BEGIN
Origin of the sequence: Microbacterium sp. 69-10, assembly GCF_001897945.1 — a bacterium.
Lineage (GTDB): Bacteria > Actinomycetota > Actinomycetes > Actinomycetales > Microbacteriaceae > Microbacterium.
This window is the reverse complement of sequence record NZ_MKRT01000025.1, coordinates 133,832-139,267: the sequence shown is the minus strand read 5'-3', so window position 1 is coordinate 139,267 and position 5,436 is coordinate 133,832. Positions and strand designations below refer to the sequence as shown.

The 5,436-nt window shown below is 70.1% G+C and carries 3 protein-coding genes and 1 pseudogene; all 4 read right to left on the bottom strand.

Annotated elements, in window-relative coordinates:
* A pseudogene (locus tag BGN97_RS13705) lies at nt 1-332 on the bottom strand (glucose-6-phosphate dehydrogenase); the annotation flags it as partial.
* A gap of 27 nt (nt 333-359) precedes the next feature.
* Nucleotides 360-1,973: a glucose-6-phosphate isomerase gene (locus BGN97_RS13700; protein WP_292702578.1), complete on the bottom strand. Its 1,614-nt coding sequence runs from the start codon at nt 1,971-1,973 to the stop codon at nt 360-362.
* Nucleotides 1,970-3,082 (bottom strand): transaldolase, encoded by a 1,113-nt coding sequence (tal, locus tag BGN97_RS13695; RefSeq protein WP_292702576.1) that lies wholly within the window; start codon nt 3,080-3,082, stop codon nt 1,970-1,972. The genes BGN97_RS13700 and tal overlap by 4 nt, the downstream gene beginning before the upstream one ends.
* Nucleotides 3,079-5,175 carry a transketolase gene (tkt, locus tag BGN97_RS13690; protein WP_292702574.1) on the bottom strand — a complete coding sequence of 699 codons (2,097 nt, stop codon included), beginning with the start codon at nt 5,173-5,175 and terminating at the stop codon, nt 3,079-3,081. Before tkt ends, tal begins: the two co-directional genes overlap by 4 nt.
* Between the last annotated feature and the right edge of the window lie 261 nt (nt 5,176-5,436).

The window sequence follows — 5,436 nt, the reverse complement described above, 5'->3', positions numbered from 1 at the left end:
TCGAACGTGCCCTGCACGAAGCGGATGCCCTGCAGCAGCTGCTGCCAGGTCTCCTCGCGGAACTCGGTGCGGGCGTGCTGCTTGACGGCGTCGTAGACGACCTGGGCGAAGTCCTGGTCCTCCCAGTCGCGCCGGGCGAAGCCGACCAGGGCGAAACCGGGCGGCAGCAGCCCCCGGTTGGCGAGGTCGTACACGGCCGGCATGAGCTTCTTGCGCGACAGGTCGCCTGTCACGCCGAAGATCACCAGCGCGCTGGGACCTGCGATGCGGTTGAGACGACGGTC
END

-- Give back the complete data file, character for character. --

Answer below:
Origin of the sequence: Microbacterium sp. 69-10, assembly GCF_001897945.1 — a bacterium.
Lineage (GTDB): Bacteria > Actinomycetota > Actinomycetes > Actinomycetales > Microbacteriaceae > Microbacterium.
This window is the reverse complement of sequence record NZ_MKRT01000025.1, coordinates 133,832-139,267: the sequence shown is the minus strand read 5'-3', so window position 1 is coordinate 139,267 and position 5,436 is coordinate 133,832. Positions and strand designations below refer to the sequence as shown.

The 5,436-nt window shown below is 70.1% G+C and carries 3 protein-coding genes and 1 pseudogene; all 4 read right to left on the bottom strand.

Annotated elements, in window-relative coordinates:
* A pseudogene (locus tag BGN97_RS13705) lies at nt 1-332 on the bottom strand (glucose-6-phosphate dehydrogenase); the annotation flags it as partial.
* A gap of 27 nt (nt 333-359) precedes the next feature.
* Nucleotides 360-1,973: a glucose-6-phosphate isomerase gene (locus BGN97_RS13700; protein WP_292702578.1), complete on the bottom strand. Its 1,614-nt coding sequence runs from the start codon at nt 1,971-1,973 to the stop codon at nt 360-362.
* Nucleotides 1,970-3,082 (bottom strand): transaldolase, encoded by a 1,113-nt coding sequence (tal, locus tag BGN97_RS13695; RefSeq protein WP_292702576.1) that lies wholly within the window; start codon nt 3,080-3,082, stop codon nt 1,970-1,972. The genes BGN97_RS13700 and tal overlap by 4 nt, the downstream gene beginning before the upstream one ends.
* Nucleotides 3,079-5,175 carry a transketolase gene (tkt, locus tag BGN97_RS13690; protein WP_292702574.1) on the bottom strand — a complete coding sequence of 699 codons (2,097 nt, stop codon included), beginning with the start codon at nt 5,173-5,175 and terminating at the stop codon, nt 3,079-3,081. Before tkt ends, tal begins: the two co-directional genes overlap by 4 nt.
* Between the last annotated feature and the right edge of the window lie 261 nt (nt 5,176-5,436).

The window sequence follows — 5,436 nt, the reverse complement described above, 5'->3', positions numbered from 1 at the left end:
TCGAACGTGCCCTGCACGAAGCGGATGCCCTGCAGCAGCTGCTGCCAGGTCTCCTCGCGGAACTCGGTGCGGGCGTGCTGCTTGACGGCGTCGTAGACGACCTGGGCGAAGTCCTGGTCCTCCCAGTCGCGCCGGGCGAAGCCGACCAGGGCGAAACCGGGCGGCAGCAGCCCCCGGTTGGCGAGGTCGTACACGGCCGGCATGAGCTTCTTGCGCGACAGGTCGCCTGTCACGCCGAAGATCACCAGCGCGCTGGGACCTGCGATGCGGTTGAGACGACGGTC